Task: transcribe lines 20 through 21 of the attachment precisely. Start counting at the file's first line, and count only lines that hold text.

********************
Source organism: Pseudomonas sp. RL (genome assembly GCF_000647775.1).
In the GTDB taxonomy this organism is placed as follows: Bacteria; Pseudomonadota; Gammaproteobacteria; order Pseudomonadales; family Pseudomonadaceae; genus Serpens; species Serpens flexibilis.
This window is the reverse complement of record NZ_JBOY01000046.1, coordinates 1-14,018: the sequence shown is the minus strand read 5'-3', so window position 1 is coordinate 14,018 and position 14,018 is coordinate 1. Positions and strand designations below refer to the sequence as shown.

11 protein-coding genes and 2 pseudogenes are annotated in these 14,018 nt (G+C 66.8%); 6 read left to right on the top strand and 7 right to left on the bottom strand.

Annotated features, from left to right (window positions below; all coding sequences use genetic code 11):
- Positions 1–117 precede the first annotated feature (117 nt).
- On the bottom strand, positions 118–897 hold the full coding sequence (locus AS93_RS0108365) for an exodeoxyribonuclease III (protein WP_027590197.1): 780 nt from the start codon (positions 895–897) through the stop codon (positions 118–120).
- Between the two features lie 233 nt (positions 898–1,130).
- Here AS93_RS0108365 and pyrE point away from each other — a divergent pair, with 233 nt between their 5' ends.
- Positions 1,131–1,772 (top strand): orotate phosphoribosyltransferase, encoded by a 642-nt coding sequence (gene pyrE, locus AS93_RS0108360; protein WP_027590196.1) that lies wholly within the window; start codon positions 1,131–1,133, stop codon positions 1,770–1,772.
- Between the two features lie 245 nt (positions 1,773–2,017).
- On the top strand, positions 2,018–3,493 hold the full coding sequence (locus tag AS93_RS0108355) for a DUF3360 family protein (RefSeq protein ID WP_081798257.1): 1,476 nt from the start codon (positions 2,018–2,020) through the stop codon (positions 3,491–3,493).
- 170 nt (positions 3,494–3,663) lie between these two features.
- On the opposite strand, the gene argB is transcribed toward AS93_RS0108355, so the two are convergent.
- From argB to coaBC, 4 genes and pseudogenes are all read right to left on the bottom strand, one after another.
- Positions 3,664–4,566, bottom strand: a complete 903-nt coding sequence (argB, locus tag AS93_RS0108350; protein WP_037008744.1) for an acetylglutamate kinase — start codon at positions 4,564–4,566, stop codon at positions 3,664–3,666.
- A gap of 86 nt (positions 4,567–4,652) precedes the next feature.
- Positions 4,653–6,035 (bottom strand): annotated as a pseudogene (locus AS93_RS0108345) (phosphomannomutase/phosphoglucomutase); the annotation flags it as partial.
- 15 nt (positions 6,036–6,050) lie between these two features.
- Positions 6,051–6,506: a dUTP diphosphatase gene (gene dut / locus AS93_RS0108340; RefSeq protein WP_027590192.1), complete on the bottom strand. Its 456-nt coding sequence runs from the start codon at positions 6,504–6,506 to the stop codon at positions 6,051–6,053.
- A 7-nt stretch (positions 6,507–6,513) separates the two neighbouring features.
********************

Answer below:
- Positions 6,051–6,506: a dUTP diphosphatase gene (gene dut / locus AS93_RS0108340; RefSeq protein WP_027590192.1), complete on the bottom strand. Its 456-nt coding sequence runs from the start codon at positions 6,504–6,506 to the stop codon at positions 6,051–6,053.
- A 7-nt stretch (positions 6,507–6,513) separates the two neighbouring features.